SGA: Vote or lose state funding

More than 75 students came to the Travers-Wolfe main lounge Thursday night to hear a Budget Cuts presentation given by the Student Government Association (SGA) and the Phi Alpha Delta fraternity.

In the presentation, Michael Strom, vice president of Legal and Governmental Affairs for SGA and community service chair of Phi Alpha Delta, said $143.7 million had been cut from New Jersey colleges in 2006 and that $8.1 million was cut from the College, including the $1.5 million that went to the Outstanding Scholar Recruitment Program (OSRP).

OSRP, a merit-based program that has been used to recruit students with high GPAs and SAT scores, has been phased out. Funding for current freshmen who still receive OSRP scholarships came out of the College’s reserves.

Dan Scapardine, senator of Culture and Society, said OSRP has increased the number of top scholars enrolling at the College by 50 percent.

“This is the reason many kids came here,” he said. “We really need to try to get OSRP back.”

Michela Fiaschi, senator at-Large, said the state emphasizes aid to K-12 schools. “We’re building these smart kids and they are going out of state,” she said.

Strom said the reason the state is willing to cut funding for higher education is because college students do not vote in large numbers.

“It’s an easy thing to cut year after year after year,” he said.

Assemblyman Reed Gusciora, an adjunct professor at the College, encouraged students to get active in the lobbying process. “The legislature often listens to those who shout the loudest,” he said.

At the presentation, SGA provided voter registration ballots. SGA also handed out personal petitions, encouraging audience members to have their friends sign them and return them to the SGA cube. Yellow cards saying “I support higher education” were provided for audience members.

Strom said his ultimate goal is to gain enough support to hold a rally on the steps of the State House. Strom hopes to invite other nearby colleges to form a “cohesive march outside the state capital.”

According to Dan Wilkens, a member of Phi Alpha Delta, Gov. Jon S. Corzine’s proposed budget for next year includes an increase of $1.6 million for the College. However, Wilkens stressed that this is not enough after the $8.1 million cut last year.

“It’s like falling off a ladder, getting back up, climbing to the first rung and declaring victory,” he said.

Billy Plastine, SGA senator at-Large, aid the cuts have caused the College to raise tuition 8 percent, the largest increase allowed by state law.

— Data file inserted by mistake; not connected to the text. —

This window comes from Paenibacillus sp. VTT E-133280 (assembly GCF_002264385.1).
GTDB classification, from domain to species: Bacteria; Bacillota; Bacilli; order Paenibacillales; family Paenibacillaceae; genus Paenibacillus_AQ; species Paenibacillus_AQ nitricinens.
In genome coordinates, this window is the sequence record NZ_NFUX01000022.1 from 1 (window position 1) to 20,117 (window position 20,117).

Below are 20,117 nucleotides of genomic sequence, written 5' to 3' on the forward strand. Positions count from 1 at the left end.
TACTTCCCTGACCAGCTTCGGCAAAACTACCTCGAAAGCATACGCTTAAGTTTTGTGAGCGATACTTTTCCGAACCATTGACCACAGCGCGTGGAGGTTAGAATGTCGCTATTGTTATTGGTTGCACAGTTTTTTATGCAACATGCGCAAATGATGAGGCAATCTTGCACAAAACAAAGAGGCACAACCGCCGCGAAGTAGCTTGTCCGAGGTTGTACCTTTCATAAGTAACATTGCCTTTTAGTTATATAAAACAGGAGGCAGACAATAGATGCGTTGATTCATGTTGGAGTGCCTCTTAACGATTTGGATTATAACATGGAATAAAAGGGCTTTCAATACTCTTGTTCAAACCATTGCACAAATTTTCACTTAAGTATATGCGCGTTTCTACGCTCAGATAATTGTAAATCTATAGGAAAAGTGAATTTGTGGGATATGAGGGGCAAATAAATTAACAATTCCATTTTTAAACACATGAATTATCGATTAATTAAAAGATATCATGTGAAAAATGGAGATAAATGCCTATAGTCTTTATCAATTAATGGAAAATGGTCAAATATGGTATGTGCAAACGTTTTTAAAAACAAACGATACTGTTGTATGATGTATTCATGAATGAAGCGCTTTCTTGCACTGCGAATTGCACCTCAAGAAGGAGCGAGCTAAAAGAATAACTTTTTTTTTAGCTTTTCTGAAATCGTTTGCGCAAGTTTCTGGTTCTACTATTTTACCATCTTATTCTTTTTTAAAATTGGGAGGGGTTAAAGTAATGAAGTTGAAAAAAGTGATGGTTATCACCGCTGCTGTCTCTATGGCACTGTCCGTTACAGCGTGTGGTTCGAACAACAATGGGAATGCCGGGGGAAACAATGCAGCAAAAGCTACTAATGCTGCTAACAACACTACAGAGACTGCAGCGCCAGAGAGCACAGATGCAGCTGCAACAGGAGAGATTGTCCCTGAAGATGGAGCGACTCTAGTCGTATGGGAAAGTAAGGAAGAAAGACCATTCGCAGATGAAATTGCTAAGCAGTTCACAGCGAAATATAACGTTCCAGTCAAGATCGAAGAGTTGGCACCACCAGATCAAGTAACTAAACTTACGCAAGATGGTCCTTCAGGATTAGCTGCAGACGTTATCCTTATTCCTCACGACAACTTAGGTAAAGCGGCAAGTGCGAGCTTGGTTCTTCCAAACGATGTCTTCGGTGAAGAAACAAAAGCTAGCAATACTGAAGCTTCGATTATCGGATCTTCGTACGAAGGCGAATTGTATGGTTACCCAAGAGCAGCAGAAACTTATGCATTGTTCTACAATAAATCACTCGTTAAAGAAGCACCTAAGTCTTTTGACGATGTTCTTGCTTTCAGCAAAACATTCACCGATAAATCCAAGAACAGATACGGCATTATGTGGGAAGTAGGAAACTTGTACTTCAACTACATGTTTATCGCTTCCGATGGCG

Plastine said the lack of toilet paper, trash bags and light bulbs in communal bathrooms puts an “extra burden” on students. He also said Residence Life employees got a cut in their meal plan, positions such as Peer Advisors were cut and $100,000 was cut from transportation, causing a restructuring of the Civic Engagement program.

Plastine said 46 staff positions are currently held vacant because of budget cuts, causing staff members to be “highly overworked and highly stressed.”

Flamur Rama, senator of Culture and Society, discussed how the budget cuts have led to larger class sizes and more adjunct professors. Rama said class size has increased to 32 – 35 students, up from 28.

Strom said SGA made a similar presentation in November but had a low turnout. Despite this, SGA decided to try again.

Strom said he was happy with the amount of students who showed up to hear the presentation this time. “While I will always wish that more students attend, the amount of people that turned out vastly exceeded my expectation, based on the presentations in the fall,” he said.

“Hopefully continued attention on this subject will keep this movement going,” he said.

In the meantime, Strom said SGA members will continue to meet with legislators.

“Hopefully the viewers of the presentation will begin influencing legislators on their own, through e-mail, letters or phone calls,” Strom said.

“The College needs around $15 million more funding just to get to the point where it was at six years ago,” he said. “The current $1.6 million increase barely scratches the surface, and is still a cut when you remember that $8.1 million were cut last year and even more in the years before. We all need to remember this, for the future of (the College).”